The witch hunt of Naomi Chazan.
Almost a year ago, Chazan--a former deputy speaker of the Knesset, former head of the Hebrew University's Truman Institute, professor emerita at Hebrew University and longtime women's rights activist--was in New York on NIF business when a smear campaign was launched against her in Israel. Suddenly, her face appeared on billboards all over the country, on major bridges in Jerusalem and Tel Aviv, and in ads in The Jerusalem Post and on all major Jewish news websites. More precisely, it was a cartoon image of her face that rivaled the Nazis' worst anti-Semitic illustrations.
It depicted her as a satanic figure with a hooked nose and a horn sprouting from her forehead that said "N.I.F" The headline identified her as "Naomi Goldstone-Hazan (sic)"--a reference to Judge Richard Goldstone, the author of the U.N. Human Rights Commission Report that found evidence of illegal acts by both Hamas fighters and the Israel Defense Forces (IDF) during the Gaza War of 2008-09. The ad contained wild-eyed claims such as, "Without the New Israel Fund, there could be no Goldstone Report, and Israel would not be facing international accusations of war crimes " and "Naomi Hazan's fund is behind 90 percent of the Goldstone war crimes allegations from non-official Israeli sources."
The campaign was the handiwork of a new organization called Im Tirtzu (Hebrew for "If you will it," a play on Theodor Herzrs famous Zionist motto). Im Tirtzu is one of several radical right groups that are trying to alter political discourse in Israel by stigmatizing and isolating progressive groups. Although it tries hard to pass itself off as centrist, Im Tirtzu's actions say otherwise. It has conducted three public campaigns in the last year--against Goldstone; against NIF and other groups for allegedly supporting "universal jurisdiction," which would allow international courts to prosecute senior Israeli officers; and against academic political science departments (most notably that of Ben-Gurion University) for their supposed "anti-Israel" bias.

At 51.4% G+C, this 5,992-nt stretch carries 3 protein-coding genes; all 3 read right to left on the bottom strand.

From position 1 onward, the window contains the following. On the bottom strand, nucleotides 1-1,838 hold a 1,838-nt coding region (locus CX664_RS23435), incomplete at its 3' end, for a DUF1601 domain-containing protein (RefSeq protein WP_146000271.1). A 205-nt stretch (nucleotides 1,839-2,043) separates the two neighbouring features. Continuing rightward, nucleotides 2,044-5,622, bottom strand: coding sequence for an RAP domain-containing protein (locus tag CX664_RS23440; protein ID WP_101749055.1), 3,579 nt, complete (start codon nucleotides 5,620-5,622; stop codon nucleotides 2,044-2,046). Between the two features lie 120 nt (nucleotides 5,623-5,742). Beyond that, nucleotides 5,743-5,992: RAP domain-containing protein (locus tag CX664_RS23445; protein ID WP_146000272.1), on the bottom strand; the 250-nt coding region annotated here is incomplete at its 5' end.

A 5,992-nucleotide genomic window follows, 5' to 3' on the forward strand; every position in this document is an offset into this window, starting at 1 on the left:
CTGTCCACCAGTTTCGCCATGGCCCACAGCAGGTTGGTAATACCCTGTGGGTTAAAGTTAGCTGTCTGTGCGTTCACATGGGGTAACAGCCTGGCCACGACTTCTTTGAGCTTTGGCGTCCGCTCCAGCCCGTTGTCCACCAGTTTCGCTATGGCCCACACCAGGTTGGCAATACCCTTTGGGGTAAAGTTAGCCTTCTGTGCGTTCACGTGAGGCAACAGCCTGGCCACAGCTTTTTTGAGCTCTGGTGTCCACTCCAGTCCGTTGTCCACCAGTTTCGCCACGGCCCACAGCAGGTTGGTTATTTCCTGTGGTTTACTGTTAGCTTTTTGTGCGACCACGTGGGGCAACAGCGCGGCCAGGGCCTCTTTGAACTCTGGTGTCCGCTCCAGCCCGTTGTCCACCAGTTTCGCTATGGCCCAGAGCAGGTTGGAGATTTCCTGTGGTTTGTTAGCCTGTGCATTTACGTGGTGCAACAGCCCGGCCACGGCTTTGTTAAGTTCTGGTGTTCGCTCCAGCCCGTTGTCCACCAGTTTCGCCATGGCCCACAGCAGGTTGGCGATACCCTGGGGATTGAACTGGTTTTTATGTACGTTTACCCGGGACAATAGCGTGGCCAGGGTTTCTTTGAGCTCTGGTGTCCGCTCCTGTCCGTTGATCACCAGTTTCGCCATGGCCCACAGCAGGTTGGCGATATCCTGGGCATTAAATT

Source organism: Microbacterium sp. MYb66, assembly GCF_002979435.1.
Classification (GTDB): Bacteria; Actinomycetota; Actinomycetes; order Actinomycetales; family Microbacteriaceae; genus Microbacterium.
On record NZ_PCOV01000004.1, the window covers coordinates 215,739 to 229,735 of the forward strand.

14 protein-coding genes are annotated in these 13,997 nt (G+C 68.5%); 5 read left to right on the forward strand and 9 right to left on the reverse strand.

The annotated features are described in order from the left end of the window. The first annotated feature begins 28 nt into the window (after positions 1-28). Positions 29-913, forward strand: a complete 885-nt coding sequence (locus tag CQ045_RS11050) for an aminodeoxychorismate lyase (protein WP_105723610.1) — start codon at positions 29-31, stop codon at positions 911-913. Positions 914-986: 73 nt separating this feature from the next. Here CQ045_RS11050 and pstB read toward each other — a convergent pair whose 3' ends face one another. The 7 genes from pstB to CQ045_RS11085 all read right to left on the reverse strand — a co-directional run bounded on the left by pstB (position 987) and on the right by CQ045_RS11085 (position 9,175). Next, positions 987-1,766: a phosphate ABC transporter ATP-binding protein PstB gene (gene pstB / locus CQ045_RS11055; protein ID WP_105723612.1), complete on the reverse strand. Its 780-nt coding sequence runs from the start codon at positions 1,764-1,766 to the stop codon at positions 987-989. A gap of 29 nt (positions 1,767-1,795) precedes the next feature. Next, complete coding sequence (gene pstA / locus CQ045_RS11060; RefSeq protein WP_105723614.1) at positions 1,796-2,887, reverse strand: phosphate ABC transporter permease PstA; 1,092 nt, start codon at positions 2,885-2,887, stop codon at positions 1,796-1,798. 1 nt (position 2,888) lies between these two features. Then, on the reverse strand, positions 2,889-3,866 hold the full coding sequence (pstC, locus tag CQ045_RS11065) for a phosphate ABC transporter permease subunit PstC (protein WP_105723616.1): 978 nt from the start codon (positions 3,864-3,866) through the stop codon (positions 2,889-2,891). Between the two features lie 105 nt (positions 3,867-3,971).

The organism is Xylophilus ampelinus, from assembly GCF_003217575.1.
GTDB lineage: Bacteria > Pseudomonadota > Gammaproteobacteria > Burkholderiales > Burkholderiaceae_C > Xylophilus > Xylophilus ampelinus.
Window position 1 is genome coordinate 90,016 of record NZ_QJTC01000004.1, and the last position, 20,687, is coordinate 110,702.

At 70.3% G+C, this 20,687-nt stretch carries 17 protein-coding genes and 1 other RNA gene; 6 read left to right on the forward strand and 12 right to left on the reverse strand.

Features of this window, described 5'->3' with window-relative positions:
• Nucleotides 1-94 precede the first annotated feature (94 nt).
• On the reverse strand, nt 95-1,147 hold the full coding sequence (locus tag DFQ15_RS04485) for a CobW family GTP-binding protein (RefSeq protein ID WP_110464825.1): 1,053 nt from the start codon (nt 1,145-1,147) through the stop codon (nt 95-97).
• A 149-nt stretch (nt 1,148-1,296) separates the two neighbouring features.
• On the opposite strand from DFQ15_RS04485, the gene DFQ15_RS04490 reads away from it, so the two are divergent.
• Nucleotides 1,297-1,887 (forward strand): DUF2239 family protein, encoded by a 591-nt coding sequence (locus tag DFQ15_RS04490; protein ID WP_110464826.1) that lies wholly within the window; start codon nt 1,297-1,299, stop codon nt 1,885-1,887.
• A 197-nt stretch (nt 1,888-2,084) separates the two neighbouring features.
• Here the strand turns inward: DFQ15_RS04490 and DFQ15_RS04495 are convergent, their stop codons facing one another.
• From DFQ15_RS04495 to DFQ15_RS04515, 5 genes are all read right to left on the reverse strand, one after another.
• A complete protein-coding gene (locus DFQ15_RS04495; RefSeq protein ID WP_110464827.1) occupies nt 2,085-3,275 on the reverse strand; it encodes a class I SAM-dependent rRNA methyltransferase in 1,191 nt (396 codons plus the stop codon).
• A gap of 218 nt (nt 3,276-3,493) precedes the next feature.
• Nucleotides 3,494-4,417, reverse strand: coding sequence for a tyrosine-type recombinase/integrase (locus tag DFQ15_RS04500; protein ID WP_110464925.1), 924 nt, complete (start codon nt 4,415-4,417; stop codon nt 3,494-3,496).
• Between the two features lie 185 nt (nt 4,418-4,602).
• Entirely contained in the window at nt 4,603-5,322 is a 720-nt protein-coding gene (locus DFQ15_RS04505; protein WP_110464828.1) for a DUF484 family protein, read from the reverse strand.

Im Tirtzu had previously used words like "fifth column," "traitors" and "Israel haters" to describe NIF and had accused the organization of "training lawyers to charge Israel with war crimes." It accused the group of awarding grants to organizations whose aim was to harm, criticize and delegitimize Israel. Now their attack was up close and personal. They referred to NIF as "Naomi's fund." Their henchmen demonstrated outside her home-She required a bodyguard. One of the group's most prominent activists gave a talk in Arabic in which he "thanked" her on behalf of Ismail Haniya, the Hamas leader, for her "assistance" to his terrorist organization.
These inflammatory assaults almost instantly reverberated with sympathetic factions in the Knesset. A subcommittee was charged with investigating NIF and its grantees. Legislation was proposed that would have hobbled the ability of NIF and all human rights organizations to raise money abroad if one of their grantees said or did something perceived to be even vaguely anti-Israel. The bill was defeated by an active lobbying effort, but it was another close call for Israeli democracy and human rights.
Unbowed by the witch hunt, NIF continues to fight against those who, in their fever to protect Israel's image, would defame, undermine or destroy Israeli human rights groups. It funds groups that any Jew with a conscience would want supported--groups that aid the one-third of all Israeli children who live below the poverty line, as well as Ethiopian immigrants, Bedouin children, survivors of domestic violence, victims of sex trade trafficking--groups, in short, that advance social and economic justice. Chazan continues to speak out on issues about which she has always been passionate: defending Israeli democracy against erosion, advancing gender equality and religious pluralism, promoting peace between Israelis and Palestinians and ending the occupation.
Some say an activist's success can be measured by the fervor of her opponents' resistance, which is another way of saying that Naomi Chazan's life isn't always a walk in the park. In granting her its Raphael Lemkin Award (named for an international lawyer who devoted his life to the prevention of genocide), Rabbis for Human Rights acknowledged the connection between one generation's quintessential advocate for justice and another. NIF continues to pursue justice, and Naomi Chazan walks with grace in Lemkin's footsteps.
She was in New York when a smear campaign was launched against her. Suddenly, her face appeared on billboards and in ads all over Israel. More precisely, it was a cartoon image of her face that rivaled the Nazis' worst anti-Semitic illustrations.
Letty Cottin Pogrebin is at work on her tenth book, How To Be A Friend To A Friend Who's Sick. She has been a Moment columnist for twenty years.